Marlise Machado Munoz is a 33-year-old woman who was 14 weeks pregnant when she suffered a pulmonary embolism while up in the middle of the night to care for her toddler. Her heart stopped and was revived numerous times, but a lack of oxygen resulted in brain-death.
Munoz and her husband were both paramedics. They were intimately aware of brain death and vegetative states. Consequently, Munoz expressed her desire to be removed from life support if she were ever left in a vegetative state.
The state of Texas, however, has no interest in how she would like her body treated. Her body, apparently, belongs to them. Texas law does not allow the removal of life support from a pregnant woman, even if she explicitly states that’s what she wants. That’s right, even if she writes an advanced directive.
Sorry. You have a fetus in your belly and we don’t believe in killing fetuses, therefore we will take ownership of your body and decide how it will be treated. We will take ownership of your life, your body and your death. You belong to us and our twisted misogynistic right-wing laws.
What the hell? Are you seriously keeping a woman hooked up to machines against her will and that of her family so she can serve as a technically dead incubator for a fetus that may or may not be viable anyway? Where do the people come from who write these laws? Do they have brains?
It's her body. She can die if she wants to. She is not beholden to her uterus nor what it contains. The state does not own her body. When did a woman’s body become public property?
Oh that’s right. It’s pretty much always been, and not just in Texas: "According to a 2012 report from the Center for Women Policy Studies, Texas is one of 12 states that automatically invalidates women’s end-of-life wishes if she is pregnant. Those state laws ensure that ‘regardless of the progression of the pregnancy, a woman must remain on life-sustaining treatment until she gives birth.’"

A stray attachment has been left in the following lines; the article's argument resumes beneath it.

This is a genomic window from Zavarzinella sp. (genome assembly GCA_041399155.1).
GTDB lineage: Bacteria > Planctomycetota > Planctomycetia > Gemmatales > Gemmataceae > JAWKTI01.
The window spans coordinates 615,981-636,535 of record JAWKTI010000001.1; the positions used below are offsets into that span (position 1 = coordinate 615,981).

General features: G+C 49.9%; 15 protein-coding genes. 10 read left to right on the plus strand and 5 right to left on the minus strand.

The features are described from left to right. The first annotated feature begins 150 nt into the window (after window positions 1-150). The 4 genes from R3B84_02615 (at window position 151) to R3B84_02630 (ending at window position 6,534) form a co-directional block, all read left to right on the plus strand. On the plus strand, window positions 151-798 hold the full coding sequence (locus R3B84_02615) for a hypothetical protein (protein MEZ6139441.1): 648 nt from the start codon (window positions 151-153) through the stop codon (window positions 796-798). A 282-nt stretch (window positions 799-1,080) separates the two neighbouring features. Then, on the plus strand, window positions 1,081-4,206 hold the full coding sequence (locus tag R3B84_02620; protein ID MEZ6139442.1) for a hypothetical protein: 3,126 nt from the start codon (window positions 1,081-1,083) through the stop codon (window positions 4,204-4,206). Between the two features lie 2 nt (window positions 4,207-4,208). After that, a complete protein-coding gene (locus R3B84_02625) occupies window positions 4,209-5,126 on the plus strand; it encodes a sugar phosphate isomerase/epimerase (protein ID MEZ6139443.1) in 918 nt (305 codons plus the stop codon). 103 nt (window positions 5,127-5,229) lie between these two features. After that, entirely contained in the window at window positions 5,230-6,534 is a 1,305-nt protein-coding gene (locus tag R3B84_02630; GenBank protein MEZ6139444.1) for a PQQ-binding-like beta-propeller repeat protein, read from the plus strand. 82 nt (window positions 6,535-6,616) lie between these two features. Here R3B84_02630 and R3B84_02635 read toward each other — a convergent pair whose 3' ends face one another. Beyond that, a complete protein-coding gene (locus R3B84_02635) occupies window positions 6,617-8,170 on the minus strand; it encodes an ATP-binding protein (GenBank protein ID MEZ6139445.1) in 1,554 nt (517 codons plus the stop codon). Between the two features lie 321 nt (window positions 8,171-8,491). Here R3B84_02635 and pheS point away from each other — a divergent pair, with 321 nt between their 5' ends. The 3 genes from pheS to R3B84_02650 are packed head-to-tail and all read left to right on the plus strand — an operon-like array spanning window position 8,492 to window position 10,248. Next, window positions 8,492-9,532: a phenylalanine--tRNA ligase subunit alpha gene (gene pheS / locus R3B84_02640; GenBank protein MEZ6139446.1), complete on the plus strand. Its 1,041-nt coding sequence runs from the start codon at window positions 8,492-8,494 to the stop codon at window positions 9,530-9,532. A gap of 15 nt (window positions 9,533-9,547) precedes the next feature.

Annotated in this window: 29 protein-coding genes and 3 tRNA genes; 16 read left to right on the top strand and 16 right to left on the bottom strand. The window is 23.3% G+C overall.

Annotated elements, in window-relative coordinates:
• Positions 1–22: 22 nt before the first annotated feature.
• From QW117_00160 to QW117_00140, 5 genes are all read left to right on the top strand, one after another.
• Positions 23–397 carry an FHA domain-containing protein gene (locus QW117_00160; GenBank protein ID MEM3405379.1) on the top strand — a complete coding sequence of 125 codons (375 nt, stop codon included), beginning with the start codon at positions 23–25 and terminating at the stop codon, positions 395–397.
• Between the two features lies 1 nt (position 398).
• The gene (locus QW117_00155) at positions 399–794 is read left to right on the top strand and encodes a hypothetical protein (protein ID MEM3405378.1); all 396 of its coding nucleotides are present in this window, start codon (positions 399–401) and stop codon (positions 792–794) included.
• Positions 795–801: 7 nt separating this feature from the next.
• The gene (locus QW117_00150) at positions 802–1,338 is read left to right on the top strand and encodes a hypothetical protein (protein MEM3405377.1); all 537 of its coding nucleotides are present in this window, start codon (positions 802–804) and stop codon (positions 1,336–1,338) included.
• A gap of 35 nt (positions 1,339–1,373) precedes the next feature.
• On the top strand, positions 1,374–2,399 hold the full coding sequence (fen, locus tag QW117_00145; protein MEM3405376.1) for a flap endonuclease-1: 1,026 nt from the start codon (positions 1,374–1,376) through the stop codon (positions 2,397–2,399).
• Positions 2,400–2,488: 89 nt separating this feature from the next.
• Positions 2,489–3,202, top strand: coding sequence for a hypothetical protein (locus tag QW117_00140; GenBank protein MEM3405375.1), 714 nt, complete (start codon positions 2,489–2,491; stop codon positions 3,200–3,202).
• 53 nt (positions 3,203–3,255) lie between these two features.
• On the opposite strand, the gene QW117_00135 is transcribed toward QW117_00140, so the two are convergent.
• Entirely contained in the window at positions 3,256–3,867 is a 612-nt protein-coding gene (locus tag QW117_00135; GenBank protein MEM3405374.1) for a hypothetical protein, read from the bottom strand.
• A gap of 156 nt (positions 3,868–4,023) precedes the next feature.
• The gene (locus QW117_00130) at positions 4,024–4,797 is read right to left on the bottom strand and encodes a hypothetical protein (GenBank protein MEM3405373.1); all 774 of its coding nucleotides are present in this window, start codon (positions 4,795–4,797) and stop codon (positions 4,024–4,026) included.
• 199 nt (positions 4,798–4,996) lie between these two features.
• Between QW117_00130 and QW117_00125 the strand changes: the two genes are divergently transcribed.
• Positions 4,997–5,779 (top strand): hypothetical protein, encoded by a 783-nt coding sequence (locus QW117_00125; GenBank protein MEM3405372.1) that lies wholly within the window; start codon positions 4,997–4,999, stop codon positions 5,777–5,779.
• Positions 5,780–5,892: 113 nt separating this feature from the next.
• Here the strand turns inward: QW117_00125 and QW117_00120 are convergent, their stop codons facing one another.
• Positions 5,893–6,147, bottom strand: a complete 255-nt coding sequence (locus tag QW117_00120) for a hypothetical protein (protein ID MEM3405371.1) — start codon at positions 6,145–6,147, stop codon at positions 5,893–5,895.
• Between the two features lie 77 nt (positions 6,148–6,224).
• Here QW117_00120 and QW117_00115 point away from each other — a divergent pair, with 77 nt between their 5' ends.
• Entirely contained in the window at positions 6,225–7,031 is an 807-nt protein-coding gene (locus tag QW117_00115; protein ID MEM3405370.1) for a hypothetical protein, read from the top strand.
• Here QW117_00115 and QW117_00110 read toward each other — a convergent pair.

This is insanity.
This woman did not want to be kept on life support. Her family doesn’t want her to be kept on life support. And yet, she has been kept alive for seven weeks and will remain so until the fetus can be delivered, or it dies on its own.
This is particularly ridiculous because Texas allows abortion up to 20 weeks. If a woman can voluntarily walk into a clinic and get an abortion up to 20 weeks, how does it make sense that you would force "life" on a fetus against the will of its mother and father when they could have decided literally the day before to terminate the pregnancy?
I imagine this is an archaic law that hasn’t come up very often and therefore lies unchallenged in all its backwards glory. Then again, maybe not. Texas is waging war on women’s reproductive rights, and I imagine there's an alarming number of people jumping up and down in delight right now because the "baby’s life" is "honored."
The mother’s? Not so much.
But that’s a risk they’re willing to take, you know, for their own political agendas.
Here’s the bottom line: A woman can have an abortion if she wants one. If you don’t agree with it, don’t have one. But the fact remains that a woman’s body is hers to do with as she pleases. The fact that she has the ability to procreate does not make her a ward of the state. Her biology cannot dictate her access to human rights, and is it not a basic human right to choose how she will live and die?
In other words, this woman has a right to die as she pleases. This right is extended to literally every other adult in the state, as long as they are not pregnant. Or, to put it more accurately: As long as she is not pregnant.
Do you see a problem here? Women are treated differently on account of their biology. Women do not have access to equal rights because their bodies are capable of reproducing. Women are denied equal rights because of something beyond their control.
If you don’t see a problem there, you are the problem.
And you are the reason I’m working as hard as I can to raise my kids with an unwavering understanding that a woman’s body is hers, forever, to do with as she pleases, and her rights should be defended to hell and back.
Or Texas. Whichever comes first.
For another perspective^ "Unlike clear-cut right-to-die situations, there are two lives to take into account. That's what brings Marlise's tragedy into the right-to-life arena. But unlike most pregnancy termination situations, the best interests of both Marlise and her unborn child will be considered. We have Texas law to thank for that." Keep reading for the rest of Rebecca Bahret's opinion >>